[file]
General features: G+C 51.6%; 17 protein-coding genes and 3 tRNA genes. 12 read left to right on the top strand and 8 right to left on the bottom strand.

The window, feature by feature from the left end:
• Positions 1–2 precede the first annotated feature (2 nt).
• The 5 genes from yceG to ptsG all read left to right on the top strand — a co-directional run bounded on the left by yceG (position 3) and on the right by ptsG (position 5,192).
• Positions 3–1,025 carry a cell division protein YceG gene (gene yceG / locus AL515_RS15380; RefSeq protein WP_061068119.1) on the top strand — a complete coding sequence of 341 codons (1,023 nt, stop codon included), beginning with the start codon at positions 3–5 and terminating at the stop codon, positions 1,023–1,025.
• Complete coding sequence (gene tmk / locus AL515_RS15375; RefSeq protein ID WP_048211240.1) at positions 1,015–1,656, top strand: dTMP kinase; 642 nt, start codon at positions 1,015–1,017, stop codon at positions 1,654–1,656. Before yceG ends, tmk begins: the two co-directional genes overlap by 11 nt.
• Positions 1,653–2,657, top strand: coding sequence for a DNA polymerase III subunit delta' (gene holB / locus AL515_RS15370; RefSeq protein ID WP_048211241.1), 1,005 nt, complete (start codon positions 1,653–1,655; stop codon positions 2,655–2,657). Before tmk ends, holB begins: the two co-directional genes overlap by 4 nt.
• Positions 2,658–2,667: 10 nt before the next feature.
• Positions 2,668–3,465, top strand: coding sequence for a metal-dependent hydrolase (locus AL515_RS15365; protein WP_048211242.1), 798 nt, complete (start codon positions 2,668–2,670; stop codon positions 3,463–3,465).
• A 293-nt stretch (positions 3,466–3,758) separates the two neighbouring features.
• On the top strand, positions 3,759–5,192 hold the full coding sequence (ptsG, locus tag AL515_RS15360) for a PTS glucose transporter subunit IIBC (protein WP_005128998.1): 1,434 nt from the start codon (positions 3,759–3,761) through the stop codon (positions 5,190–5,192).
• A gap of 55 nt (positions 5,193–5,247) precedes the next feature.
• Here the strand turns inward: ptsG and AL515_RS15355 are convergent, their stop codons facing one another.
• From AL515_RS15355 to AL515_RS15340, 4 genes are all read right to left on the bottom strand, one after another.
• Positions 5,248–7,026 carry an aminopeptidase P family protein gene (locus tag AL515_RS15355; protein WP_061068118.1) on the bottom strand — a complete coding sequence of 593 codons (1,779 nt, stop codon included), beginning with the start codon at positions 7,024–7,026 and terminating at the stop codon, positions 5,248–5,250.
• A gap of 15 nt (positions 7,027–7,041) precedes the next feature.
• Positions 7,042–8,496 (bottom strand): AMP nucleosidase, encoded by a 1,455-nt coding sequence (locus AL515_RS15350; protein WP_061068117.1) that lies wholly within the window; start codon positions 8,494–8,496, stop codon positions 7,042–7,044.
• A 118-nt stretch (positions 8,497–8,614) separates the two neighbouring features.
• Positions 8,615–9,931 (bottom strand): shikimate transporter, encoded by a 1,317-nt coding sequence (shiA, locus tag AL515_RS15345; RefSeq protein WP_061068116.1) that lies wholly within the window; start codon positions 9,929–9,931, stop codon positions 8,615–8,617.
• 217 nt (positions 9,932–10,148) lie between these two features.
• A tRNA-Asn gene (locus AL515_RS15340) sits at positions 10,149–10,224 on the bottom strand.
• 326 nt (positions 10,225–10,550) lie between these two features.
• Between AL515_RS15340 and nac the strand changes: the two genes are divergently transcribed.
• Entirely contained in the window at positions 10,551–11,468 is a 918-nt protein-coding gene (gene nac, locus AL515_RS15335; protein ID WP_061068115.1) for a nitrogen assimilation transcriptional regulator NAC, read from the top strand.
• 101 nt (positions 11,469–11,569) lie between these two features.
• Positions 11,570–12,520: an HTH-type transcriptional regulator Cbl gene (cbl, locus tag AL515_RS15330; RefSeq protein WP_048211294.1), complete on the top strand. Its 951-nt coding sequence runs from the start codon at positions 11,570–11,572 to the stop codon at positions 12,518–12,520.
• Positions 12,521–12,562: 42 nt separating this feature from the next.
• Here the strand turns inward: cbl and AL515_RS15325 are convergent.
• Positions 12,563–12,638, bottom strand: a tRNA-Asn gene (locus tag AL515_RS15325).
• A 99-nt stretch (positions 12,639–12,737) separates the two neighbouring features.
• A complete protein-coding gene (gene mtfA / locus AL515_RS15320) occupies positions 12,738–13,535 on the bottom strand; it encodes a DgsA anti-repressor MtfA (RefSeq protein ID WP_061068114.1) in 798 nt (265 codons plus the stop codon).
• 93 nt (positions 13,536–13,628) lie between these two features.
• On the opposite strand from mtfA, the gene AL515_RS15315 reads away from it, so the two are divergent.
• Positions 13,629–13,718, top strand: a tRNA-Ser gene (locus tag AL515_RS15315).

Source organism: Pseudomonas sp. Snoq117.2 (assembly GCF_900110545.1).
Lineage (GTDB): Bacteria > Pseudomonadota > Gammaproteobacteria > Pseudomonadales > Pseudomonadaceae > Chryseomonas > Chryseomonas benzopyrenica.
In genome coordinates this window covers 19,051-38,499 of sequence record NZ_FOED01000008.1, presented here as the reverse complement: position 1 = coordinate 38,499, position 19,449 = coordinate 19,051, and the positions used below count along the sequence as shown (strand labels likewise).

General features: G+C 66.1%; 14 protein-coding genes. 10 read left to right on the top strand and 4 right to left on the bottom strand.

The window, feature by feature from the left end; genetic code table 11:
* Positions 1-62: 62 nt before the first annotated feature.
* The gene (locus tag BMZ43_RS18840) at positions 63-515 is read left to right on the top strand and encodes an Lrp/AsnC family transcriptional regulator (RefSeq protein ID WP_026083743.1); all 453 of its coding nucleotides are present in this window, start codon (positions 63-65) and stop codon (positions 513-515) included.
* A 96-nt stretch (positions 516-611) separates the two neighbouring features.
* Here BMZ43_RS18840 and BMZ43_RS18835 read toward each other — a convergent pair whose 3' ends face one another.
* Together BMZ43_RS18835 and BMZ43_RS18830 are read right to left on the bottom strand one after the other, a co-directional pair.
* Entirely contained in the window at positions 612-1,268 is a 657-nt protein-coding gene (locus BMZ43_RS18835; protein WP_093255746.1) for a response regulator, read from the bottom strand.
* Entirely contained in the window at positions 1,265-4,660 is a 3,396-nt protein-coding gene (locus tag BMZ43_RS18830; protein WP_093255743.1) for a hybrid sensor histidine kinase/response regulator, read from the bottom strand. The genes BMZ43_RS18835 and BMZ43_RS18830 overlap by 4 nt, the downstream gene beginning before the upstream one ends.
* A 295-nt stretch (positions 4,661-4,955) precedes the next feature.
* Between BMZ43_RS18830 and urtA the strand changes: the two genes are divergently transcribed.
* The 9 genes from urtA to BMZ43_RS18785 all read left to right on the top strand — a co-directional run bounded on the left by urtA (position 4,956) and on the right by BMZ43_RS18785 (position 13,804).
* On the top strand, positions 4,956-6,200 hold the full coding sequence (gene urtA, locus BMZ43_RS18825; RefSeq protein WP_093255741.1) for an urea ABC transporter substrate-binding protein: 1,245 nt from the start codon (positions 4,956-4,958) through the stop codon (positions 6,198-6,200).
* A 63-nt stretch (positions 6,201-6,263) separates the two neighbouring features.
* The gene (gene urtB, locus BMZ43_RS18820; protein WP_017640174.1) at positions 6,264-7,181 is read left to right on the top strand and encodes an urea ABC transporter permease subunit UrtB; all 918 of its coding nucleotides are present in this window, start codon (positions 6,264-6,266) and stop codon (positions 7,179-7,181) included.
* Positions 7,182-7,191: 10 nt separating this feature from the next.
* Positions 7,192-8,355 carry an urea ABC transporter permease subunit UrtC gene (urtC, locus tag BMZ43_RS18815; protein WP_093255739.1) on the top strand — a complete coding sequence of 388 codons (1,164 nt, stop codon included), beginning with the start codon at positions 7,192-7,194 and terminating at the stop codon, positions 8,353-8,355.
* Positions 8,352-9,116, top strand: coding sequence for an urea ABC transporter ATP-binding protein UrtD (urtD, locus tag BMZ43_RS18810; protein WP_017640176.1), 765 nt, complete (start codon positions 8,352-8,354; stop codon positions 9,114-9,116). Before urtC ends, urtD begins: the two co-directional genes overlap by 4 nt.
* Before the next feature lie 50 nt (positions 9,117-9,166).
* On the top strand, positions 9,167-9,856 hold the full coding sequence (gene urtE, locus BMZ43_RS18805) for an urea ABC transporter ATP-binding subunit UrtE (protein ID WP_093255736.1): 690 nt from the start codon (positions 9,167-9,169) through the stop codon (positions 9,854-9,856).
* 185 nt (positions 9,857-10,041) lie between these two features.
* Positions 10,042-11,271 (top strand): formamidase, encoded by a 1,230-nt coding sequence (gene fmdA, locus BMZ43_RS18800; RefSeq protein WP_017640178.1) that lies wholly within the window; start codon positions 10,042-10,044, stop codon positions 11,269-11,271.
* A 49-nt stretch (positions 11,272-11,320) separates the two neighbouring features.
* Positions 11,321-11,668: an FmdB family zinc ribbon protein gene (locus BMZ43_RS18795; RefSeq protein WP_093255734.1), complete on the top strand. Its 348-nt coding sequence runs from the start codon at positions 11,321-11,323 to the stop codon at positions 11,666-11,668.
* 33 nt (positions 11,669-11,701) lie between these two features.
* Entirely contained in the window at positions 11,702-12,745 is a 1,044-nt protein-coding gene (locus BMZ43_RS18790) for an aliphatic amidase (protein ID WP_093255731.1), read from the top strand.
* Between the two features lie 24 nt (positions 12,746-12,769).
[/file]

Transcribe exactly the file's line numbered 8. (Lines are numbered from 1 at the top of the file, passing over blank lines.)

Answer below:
• Positions 2,658–2,667: 10 nt before the next feature.